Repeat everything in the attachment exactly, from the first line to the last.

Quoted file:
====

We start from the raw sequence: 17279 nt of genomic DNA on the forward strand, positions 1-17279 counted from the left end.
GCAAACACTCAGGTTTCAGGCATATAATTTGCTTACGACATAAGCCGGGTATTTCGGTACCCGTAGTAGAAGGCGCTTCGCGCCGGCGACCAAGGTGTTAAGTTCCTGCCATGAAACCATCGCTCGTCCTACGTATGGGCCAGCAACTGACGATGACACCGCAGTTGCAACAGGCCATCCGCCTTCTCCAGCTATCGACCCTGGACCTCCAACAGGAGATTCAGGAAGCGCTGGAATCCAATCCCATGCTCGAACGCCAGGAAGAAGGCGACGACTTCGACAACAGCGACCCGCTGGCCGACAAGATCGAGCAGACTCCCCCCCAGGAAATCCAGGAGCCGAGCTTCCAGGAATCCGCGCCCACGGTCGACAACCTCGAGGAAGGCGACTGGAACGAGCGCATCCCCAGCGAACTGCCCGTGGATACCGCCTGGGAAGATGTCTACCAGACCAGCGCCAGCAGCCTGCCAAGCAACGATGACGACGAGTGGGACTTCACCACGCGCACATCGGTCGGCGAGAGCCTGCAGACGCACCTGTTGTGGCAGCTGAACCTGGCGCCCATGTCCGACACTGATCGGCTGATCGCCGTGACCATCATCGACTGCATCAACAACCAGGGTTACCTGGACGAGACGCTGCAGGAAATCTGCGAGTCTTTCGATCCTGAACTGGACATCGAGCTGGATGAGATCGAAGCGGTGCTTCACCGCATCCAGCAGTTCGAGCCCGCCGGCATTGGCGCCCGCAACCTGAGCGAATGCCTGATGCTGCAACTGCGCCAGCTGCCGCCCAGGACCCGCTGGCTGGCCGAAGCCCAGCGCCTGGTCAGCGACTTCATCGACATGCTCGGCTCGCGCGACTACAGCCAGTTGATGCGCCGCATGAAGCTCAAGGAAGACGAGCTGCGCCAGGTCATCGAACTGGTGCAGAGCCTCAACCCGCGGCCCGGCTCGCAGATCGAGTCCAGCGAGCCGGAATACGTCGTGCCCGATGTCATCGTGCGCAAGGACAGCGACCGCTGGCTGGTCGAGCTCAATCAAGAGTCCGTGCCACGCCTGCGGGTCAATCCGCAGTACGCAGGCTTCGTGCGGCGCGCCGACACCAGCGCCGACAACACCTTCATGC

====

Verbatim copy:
We start from the raw sequence: 17279 nt of genomic DNA on the forward strand, positions 1-17279 counted from the left end.
GCAAACACTCAGGTTTCAGGCATATAATTTGCTTACGACATAAGCCGGGTATTTCGGTACCCGTAGTAGAAGGCGCTTCGCGCCGGCGACCAAGGTGTTAAGTTCCTGCCATGAAACCATCGCTCGTCCTACGTATGGGCCAGCAACTGACGATGACACCGCAGTTGCAACAGGCCATCCGCCTTCTCCAGCTATCGACCCTGGACCTCCAACAGGAGATTCAGGAAGCGCTGGAATCCAATCCCATGCTCGAACGCCAGGAAGAAGGCGACGACTTCGACAACAGCGACCCGCTGGCCGACAAGATCGAGCAGACTCCCCCCCAGGAAATCCAGGAGCCGAGCTTCCAGGAATCCGCGCCCACGGTCGACAACCTCGAGGAAGGCGACTGGAACGAGCGCATCCCCAGCGAACTGCCCGTGGATACCGCCTGGGAAGATGTCTACCAGACCAGCGCCAGCAGCCTGCCAAGCAACGATGACGACGAGTGGGACTTCACCACGCGCACATCGGTCGGCGAGAGCCTGCAGACGCACCTGTTGTGGCAGCTGAACCTGGCGCCCATGTCCGACACTGATCGGCTGATCGCCGTGACCATCATCGACTGCATCAACAACCAGGGTTACCTGGACGAGACGCTGCAGGAAATCTGCGAGTCTTTCGATCCTGAACTGGACATCGAGCTGGATGAGATCGAAGCGGTGCTTCACCGCATCCAGCAGTTCGAGCCCGCCGGCATTGGCGCCCGCAACCTGAGCGAATGCCTGATGCTGCAACTGCGCCAGCTGCCGCCCAGGACCCGCTGGCTGGCCGAAGCCCAGCGCCTGGTCAGCGACTTCATCGACATGCTCGGCTCGCGCGACTACAGCCAGTTGATGCGCCGCATGAAGCTCAAGGAAGACGAGCTGCGCCAGGTCATCGAACTGGTGCAGAGCCTCAACCCGCGGCCCGGCTCGCAGATCGAGTCCAGCGAGCCGGAATACGTCGTGCCCGATGTCATCGTGCGCAAGGACAGCGACCGCTGGCTGGTCGAGCTCAATCAAGAGTCCGTGCCACGCCTGCGGGTCAATCCGCAGTACGCAGGCTTCGTGCGGCGCGCCGACACCAGCGCCGACAACACCTTCATGC